Proud To Be An American

Growing up, I didn’t understand that “American” was an acceptable cultural identity. Sure, I was born here, and my mom was born here, and her mom was born here, and so on and so forth, but it never occurred to me that when asked about my background or heritage, I could reply “American.”


Even though my family has been in this country for at least eight generations, I’d claim the most ambiguous aspects of my lineage before describing myself as American simply because I was never taught that America had a culture of its own; one outside of the greed and obesity constantly emphasized in popular culture.


How many times has it been suggested that anything great about the United States can be attributed to our history of immigration? How often have you heard this country referred to as solely a nation of immigrants? These kinds of statements erase the traditional American identity by implying that it doesn’t exist. Technically, yes, we’re all immigrants and technically, yes, we’re all animals but the same way that common sense tells you not to have sex with a sea turtle, common sense should tell you that after four hundred years, the American identity is completely separate from its European origins. 

As much as I appreciate the diversity of this great nation and the contributions of immigrants, America, like any other country, has values and traditions of its own. Traditional America isn’t gross consumerism or excessive materialism; it’s making the best of what you have and living within your means. It’s not spending your weekends at work; it’s enjoying a weekend of fishing on the lake. It’s not a ridiculous preoccupation with the Kardashian family; it’s supporting our troops even if you don’t support the war.


My Grandaddy Garfield shot off his own toe hunting. He had rifles mounted on the walls of almost every room of his house. Born in the 1920s, he was self made, and earned respect from blacks and whites alike in a small, segregated town in Georgia. He was a World War II vet that drove a pickup truck even though he could afford a Cadillac. While he had a business mind, he had no desire to live an indulgent lifestyle. As long as he owned his property and could fish as he pleased, he was a happy man, and an American if there ever was one.


We live in a nation of variety, and while I think that immigrants have a right to preserve their native cultures and share it with others, the American culture is not a junction of every immigration wave it has seen. It has an identity of its own that deserves to be acknowledged, respected and celebrated.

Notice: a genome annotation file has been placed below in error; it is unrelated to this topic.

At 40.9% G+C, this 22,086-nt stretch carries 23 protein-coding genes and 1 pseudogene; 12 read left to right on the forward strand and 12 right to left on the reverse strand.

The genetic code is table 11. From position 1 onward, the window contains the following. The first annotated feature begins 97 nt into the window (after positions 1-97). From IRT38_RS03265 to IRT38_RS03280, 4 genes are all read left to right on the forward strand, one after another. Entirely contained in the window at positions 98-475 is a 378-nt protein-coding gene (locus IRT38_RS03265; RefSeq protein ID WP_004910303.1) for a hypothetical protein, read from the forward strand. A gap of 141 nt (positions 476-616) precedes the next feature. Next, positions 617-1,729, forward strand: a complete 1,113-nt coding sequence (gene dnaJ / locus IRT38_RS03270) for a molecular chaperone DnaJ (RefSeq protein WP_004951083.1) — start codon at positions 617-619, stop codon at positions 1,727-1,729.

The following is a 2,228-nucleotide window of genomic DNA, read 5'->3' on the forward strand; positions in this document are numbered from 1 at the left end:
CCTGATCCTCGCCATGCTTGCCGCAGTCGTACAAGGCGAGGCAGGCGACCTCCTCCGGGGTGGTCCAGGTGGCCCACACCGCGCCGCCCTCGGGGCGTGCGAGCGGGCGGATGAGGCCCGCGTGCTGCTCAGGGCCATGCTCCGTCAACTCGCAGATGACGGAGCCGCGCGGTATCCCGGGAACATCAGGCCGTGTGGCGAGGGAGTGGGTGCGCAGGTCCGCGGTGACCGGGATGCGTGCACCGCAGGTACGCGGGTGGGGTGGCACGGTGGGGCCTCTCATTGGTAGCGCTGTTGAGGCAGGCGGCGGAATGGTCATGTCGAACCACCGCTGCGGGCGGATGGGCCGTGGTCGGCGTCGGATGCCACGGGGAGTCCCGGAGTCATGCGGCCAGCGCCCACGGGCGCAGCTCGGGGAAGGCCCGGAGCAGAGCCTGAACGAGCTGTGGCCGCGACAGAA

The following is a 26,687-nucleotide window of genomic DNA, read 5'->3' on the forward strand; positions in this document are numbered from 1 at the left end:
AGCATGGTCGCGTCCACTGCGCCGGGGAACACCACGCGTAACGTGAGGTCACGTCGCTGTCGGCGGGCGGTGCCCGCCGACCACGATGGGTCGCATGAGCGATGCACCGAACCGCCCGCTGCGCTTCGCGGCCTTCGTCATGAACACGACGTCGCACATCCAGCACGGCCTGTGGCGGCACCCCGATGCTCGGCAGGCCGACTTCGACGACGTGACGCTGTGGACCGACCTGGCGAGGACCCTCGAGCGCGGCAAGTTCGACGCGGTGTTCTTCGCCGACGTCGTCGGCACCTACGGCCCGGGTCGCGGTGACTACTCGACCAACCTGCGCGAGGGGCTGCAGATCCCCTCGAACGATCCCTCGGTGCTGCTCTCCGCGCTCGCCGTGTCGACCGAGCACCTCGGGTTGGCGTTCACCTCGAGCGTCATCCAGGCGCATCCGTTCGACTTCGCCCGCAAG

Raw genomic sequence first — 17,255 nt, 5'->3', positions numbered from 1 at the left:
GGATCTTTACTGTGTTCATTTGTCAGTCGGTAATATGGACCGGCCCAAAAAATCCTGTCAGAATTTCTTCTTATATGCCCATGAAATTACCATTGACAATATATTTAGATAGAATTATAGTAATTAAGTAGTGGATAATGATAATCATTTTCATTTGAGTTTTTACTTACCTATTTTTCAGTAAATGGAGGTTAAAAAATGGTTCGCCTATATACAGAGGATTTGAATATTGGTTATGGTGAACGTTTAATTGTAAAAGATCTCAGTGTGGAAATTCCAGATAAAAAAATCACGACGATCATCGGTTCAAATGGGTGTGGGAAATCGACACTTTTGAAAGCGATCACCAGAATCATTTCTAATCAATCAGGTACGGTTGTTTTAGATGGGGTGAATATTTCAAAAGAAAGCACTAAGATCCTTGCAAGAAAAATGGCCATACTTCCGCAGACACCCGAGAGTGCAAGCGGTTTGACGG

midwesternpreppy asked:

Can you make a post about your sorority? I think it's so fascinating and bold(in a really, really good way) that you've started your own sorority! I would really love to hear more about it, just out of pure curiosity. You have a very lovely blog, by the way!

Thank you! It’s really still a work in progress. There’s always a new obstacle and it’s sooo difficult getting girls to actually participate. All of my sorority related posts so far can be found here but I can definitely do a new post. Did you just want basic information like symbolism and stuff like that or something else?

I actually planned on wearing an entirely different dress this morning, but after a tragic zipper malfunction that will result in a trip to the tailor and barely waking up in time for my class, I ended up throwing on this dress that I ended up buying after my “At A Loss For Lilly” post.

The dress is from eBay, the shoes are from Payless and the bracelet is Louis Vuitton (it was a gift). To read my College Girl Guide to eBay, click here.

Life Is A Beautiful Sport

I haven’t blogged in a week, and I apologize. I’m as tired of giving the “busy, emotionally drained” excuse as you are of hearing it. 

Now that that’s out of the way, I love a good advertisement. Granted, it’s a little disheartening that an ad that can touch you in such a spiritual way is ultimately a marketing team’s ploy to get in your pockets. But that doesn’t change what a good ad is capable of.

Lacoste’s Big Leap Commercial may be my new favorite ad of all time.

It’s so incredibly easy to forget what life is really about. It’s about taking chances. No one likes rejection or disappointment, but we all too often let the fear of not succeeding cripple us from reaching our full potential. Whether that’s not applying for a job because we think we won’t get it or not talking to a hot stranger because we assume they won’t be interested, we are our own worst enemies.

Failure is very possible, but that makes success all the sweeter. Be smart, but be spontaneous. Be fearless. Embrace the fact that life will rarely go the way that you want it to, and learn to take risks. Do what your heart is telling you to do, even if there’s a chance you’ll end up hurt. Most of the pain life brings us ultimately makes us better people, anyway. 

You have no idea what you’re cheating yourself of by refusing to swallow your fear. Life isn’t a spectator sport, or a sport that can be won without a gamble. 

Usually, the worst that could happen is “no.” Stop letting two measly letters stand between you and life’s infinite possibilities.

A Bostonian’s Thoughts On The Boston Bombings

Marathon Monday is a drinking holiday for college students in the Boston area, because the route of the Marathon makes it impossible for commuters and professors to get to campus. Last year, I remember walking into the Campus Center and seeing all of these people crowded around a TV, thinking ‘what are these nerds doing watching the news on Marathon Monday?!’, only to realize that this Marathon Monday would go down in history for all of the wrong reasons.


Those terrorists claimed to be acting on behalf of the innocent lives taken by the U.S. military in Muslim countries.

If you know me, you know I’m a patriot. You know that I love this country with every fiber of my being, with all of her flaws and all of her imperfections. As much as I support and love our troops, I don’t doubt for a second that while they’re overseas they may be forced to do things that they aren’t proud of. And as much as I grieve for any innocent life taken, regardless of origin, the solution to evil is never more evil. I’d bet my next paycheck that not a single life was spared overseas as a result of violence against the U.S. 

I was forced to watch in horror during the longest week of my life as Boston locked down, and watch with pride as Boston emancipated itself from the clutches of terrorism. I was able to appreciate the miraculous world we live in to an extent that I never had, as everyone, everywhere stood with Boston.